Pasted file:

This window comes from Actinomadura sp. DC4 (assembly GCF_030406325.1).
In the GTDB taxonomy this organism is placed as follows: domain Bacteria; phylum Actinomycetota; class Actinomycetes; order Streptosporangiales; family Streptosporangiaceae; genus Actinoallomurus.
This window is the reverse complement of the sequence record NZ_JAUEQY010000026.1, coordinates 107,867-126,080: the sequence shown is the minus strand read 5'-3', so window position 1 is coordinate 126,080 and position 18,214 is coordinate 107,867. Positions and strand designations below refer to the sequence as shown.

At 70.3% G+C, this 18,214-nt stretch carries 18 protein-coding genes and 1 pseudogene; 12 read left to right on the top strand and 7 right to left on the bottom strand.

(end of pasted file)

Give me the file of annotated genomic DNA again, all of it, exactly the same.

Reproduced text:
This window comes from Actinomadura sp. DC4 (assembly GCF_030406325.1).
In the GTDB taxonomy this organism is placed as follows: domain Bacteria; phylum Actinomycetota; class Actinomycetes; order Streptosporangiales; family Streptosporangiaceae; genus Actinoallomurus.
This window is the reverse complement of the sequence record NZ_JAUEQY010000026.1, coordinates 107,867-126,080: the sequence shown is the minus strand read 5'-3', so window position 1 is coordinate 126,080 and position 18,214 is coordinate 107,867. Positions and strand designations below refer to the sequence as shown.

At 70.3% G+C, this 18,214-nt stretch carries 18 protein-coding genes and 1 pseudogene; 12 read left to right on the top strand and 7 right to left on the bottom strand.